Currently I’m back in the land of the rising sun, after a very enjoyable but extremely busy 2 week holiday back home.
The usual occurred – presents opened on Christmas Eve, a Lord of the Rings marathon on the 25th and the 26th, a top-ten New Year’s Eve playing charades and who am I at a friends’ house in London and then some quality time with my brothers in Nottingham.
As seems to have been the trend this schoolyear, some teachers at my school took advantage of my travels and the amount of times I had to repeat that story as a listening exercise made me almost sick of remembering it! As much as some kids understood the gist of the story, most of them were very surprised at the notion of Christmas presents.
They have heard of Christmas, and associate presents and decorated Christmas trees & Santa with it, but they don’t really understand it (as with all things foreign to Japanese people). In Japan, the main holiday is New Years, called oshoogatsu. Before New Year’s you wish someone “yoi otoshi yo” and after you say “akemashite omedetoo”. Kids, no matter what age, receive presents from their parents in the form of a fat wad of cash (called “otoshidama”) in an envelope (called “pochibukuro”) – Japan is, after all, a cash society. So when they think about Christmas they think about kids getting presents from Santa, but my teacher had to specifically explain to them that everyone in the family receives presents and you open them. When I was buying some Christmas presents and when looking for something for my grandmother, I explained who it was for that I was looking for and I heard many expressions giving off a feeling of surprise mixed with amazement (“sugoi” which means great, or “suteki”).
It is clearly not the fashion to buy things for your older relatives. In fact, Japanese mentality is such that once you have a family of your own, with a wife/husband and maybe even children, these have financial priority over anyone else in your previous “family group”.
New Year in Japan is more like Christmas back home, firstly in that it is a family event. They find it strange here that I spent New Year’s with friends. It is also a lot more solemn – very low key, with people visiting shrines (a ritual called “hatsumode” when they visit their 1st shrine of the new year) some waiting for the turn of the clock, or some just on New Year’s Day itself. They usually wish for good fortunes throughout the new year. Many Japanese people who visit foreign countries find the ritual of setting off fireworks to be very strange, as for them it’s just some fun rather than for a special festive occasion – not that anyone can outdo the Japanese with fireworks shows – just go to one of the many that are held every summer!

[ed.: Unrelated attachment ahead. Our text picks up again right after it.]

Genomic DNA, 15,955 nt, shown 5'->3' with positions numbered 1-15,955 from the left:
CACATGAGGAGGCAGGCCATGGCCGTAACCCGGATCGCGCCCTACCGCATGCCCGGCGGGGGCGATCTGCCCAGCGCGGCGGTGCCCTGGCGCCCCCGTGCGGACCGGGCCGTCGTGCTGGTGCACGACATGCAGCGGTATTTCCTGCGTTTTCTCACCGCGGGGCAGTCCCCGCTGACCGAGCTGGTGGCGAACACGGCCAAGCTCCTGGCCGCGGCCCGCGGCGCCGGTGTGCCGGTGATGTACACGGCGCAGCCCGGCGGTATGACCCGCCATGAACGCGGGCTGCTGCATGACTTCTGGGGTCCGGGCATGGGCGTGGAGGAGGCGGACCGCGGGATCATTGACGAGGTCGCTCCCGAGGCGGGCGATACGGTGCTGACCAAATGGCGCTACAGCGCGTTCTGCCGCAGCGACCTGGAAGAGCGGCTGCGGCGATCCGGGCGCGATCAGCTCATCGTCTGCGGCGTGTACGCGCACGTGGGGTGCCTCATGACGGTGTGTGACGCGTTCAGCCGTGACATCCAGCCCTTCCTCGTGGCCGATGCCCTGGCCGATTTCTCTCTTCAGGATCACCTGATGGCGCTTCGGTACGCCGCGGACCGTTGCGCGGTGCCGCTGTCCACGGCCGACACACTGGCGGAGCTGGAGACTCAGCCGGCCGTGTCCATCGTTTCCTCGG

They have their own kind of cards, nengajoo, which have the symbol of the Chinese year on it, this year having been the year of the tiger. The reason for this is that until 1873 the Japanese used the Chinese lunar calendar but during the Meiji restoration period they adopted the Gregorian calendar so they still count with Chinese years but they celebrate it on the same day as us. (To make matters even more complicated, for official documents they don’t put years like we do e.g. 2010, but they count in years of the reigning emperor – now we’re in Heisei 22 (so the date would be 22-month-day)). Often the messages read: I hope for your favour again in the coming year, or happiness to you on the dawn of a new year.
They also have a lot of special food associated with New Year, one of which is called “osechi” – each ingredient has a special meaning and it’s made with sweet potato, fish cakes and chestnuts. Another common dish is the rice cake – or “mochi” (sometimes called “omochi”). This is pound rice, and you cook it either as “ozoni” – this stretchy rice cake in a fish broth with chicken, eating for breakfast on new years – or sweet, such as dipped in kineki powder (beige powder tasting a little like green tea, bitter) called “kinekimochi”, dipped in soy sauce with sugar and wrapped in seaweed “yakimochi”, or drenched in sweetened red beans called “zenzai”. The strangest thing they do with these mochi is that they actually have some (called “kagami mochi”) that they put out for decorations, topped with a bitter orange (called “daidai”) purely for decorative purposes and is supposed to give you many years to come.
So that’s the Japanese way of celebrating New Years. I did not have the fortune to experience it this year (though I was more than happy to go home and get some normality!) I most likely will next year – I’ll keep you all posted.